Feeds

Europe to probe state funding of new media

Keeping skewed markets on an even keel

5 things you didn’t know about cloud backup

The European Commission will investigate public service broadcasting's use of new media to determine whether state aid to broadcasters is unfair to commercial competitors.

The commission has said it will look into a 2001 set of rules on what subsidies countries are allowed to give to public sector broadcasters. It said an update was needed because new media and digital technologies had changed the media landscape so much.

The commission said it would re-examine the rules in the light of its duty to preserve fair competition. "This implies in particular the need for a clearly defined public service mission as well as a limitation of state aid to what is necessary for the fulfilment of this mission, excluding overcompensation and possible cross-subsidies into commercial activities," a commission statement said.

"[The process] offers the opportunity to evaluate the extent to which developments that have occurred since the adoption of the 2001 Broadcasting Communication require further clarification or changes to the existing rules.

"In particular [it will look at] the implications for public service broadcasting of market developments in the delivery of audiovisual content and the emergence of new media services requires broad discussions with Member States and stakeholders."

State aid to all industries is limited by the commission in an attempt to foster free market competition both within and between nations. Countries can fund public service broadcasting, but commission rules are designed to stop that process skewing the market for commercial broadcasters.

A commission discussion paper said that one of the main changes that new rules would have to consider would be the new Audiovisual Media Services (AVMS) Directive. That law was passed last month, though EU member states have until 19 December 2009 to implement its provisions into their national laws.

The directive extends control of the broadcasting industry into some internet services.

"The commission's overall objective is to design an appropriate legal framework for the future financing of public service broadcasting in a new media environment," the commission paper said. "This should take into account the importance of public service broadcasting and the necessity for public support on the one hand and possible adverse effects on competition on the other.

"The rules should strike a balance between the necessity to have sufficiently clear and precise requirements at EU level and the freedom of Member States to design their system of public service broadcasting according to their legal traditions."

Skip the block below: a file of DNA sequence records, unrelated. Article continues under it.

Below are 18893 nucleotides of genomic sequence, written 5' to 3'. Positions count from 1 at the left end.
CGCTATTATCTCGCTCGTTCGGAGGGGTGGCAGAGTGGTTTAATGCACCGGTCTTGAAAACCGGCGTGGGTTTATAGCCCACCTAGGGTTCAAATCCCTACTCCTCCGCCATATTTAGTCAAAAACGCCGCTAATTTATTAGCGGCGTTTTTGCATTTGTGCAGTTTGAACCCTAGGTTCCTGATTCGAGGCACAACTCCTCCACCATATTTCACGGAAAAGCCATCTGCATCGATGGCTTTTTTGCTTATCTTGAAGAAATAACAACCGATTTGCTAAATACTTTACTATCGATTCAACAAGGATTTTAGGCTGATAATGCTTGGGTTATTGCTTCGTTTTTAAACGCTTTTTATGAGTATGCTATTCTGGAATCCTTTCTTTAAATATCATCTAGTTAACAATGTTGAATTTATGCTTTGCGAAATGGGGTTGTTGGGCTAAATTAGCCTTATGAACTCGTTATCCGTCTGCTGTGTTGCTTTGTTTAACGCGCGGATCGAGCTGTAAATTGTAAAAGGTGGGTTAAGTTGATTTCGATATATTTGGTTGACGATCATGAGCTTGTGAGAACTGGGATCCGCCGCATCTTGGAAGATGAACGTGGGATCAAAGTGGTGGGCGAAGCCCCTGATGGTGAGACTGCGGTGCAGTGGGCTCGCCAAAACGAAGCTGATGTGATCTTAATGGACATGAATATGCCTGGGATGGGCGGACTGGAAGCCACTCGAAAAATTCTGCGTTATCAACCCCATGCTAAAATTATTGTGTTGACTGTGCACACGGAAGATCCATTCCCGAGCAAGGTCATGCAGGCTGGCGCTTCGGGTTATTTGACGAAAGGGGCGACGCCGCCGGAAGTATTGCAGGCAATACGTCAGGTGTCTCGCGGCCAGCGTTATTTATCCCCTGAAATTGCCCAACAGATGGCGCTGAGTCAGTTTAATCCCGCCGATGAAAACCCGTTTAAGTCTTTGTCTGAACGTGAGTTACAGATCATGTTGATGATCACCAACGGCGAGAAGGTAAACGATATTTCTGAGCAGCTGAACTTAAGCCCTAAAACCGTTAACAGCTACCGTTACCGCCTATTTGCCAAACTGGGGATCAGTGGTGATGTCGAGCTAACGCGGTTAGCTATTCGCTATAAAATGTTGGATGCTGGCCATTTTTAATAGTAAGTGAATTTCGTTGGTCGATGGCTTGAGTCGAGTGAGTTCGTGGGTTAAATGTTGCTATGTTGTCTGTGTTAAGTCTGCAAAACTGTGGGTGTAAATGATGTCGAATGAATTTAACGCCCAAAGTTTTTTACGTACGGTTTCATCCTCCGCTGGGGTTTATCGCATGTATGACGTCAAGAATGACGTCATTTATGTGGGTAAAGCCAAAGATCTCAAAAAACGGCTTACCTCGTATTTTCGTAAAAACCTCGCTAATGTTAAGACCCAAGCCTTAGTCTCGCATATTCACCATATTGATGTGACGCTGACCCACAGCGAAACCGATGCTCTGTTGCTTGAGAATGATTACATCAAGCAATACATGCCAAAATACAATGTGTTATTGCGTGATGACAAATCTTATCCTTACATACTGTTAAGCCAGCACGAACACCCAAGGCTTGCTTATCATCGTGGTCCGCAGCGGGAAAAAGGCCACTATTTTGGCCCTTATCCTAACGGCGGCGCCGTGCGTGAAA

The consultation process ends in March, and the commission said if it needed to issue a new set of rules, a proposed set would be published later this year.

Copyright © 2007, OUT-LAW.com

OUT-LAW.COM is part of international law firm Pinsent Masons.

Secure remote control for conventional and virtual desktops

More from The Register

next story
Britain's housing crisis: What are we going to do about it?
Rent control: Better than bombs at destroying housing
'Stop dissing Google or quit': OK, I quit, says Code Club co-founder
And now a message from our sponsors: 'STFU or else'
Top beak: UK privacy law may be reconsidered because of social media
Rise of Twitter etc creates 'enormous challenges'
Ex US cybersecurity czar guilty in child sex abuse website case
Health and Human Services IT security chief headed online to share vile images
Uber, Lyft and cutting corners: The true face of the Sharing Economy
Casual labour and tired ideas = not really web-tastic
The police are WRONG: Watching YouTube videos is NOT illegal
And our man Corfield is pretty bloody cross about it
We need less U.S. in our WWW – Euro digital chief Steelie Neelie
EC moves to shift status quo at Internet Governance Forum
prev story

Whitepapers

5 things you didn’t know about cloud backup
IT departments are embracing cloud backup, but there’s a lot you need to know before choosing a service provider. Learn all the critical things you need to know.
Implementing global e-invoicing with guaranteed legal certainty
Explaining the role local tax compliance plays in successful supply chain management and e-business and how leading global brands are addressing this.
Backing up Big Data
Solving backup challenges and “protect everything from everywhere,” as we move into the era of big data management and the adoption of BYOD.
Consolidation: The Foundation for IT Business Transformation
In this whitepaper learn how effective consolidation of IT and business resources can enable multiple, meaningful business benefits.
High Performance for All
While HPC is not new, it has traditionally been seen as a specialist area – is it now geared up to meet more mainstream requirements?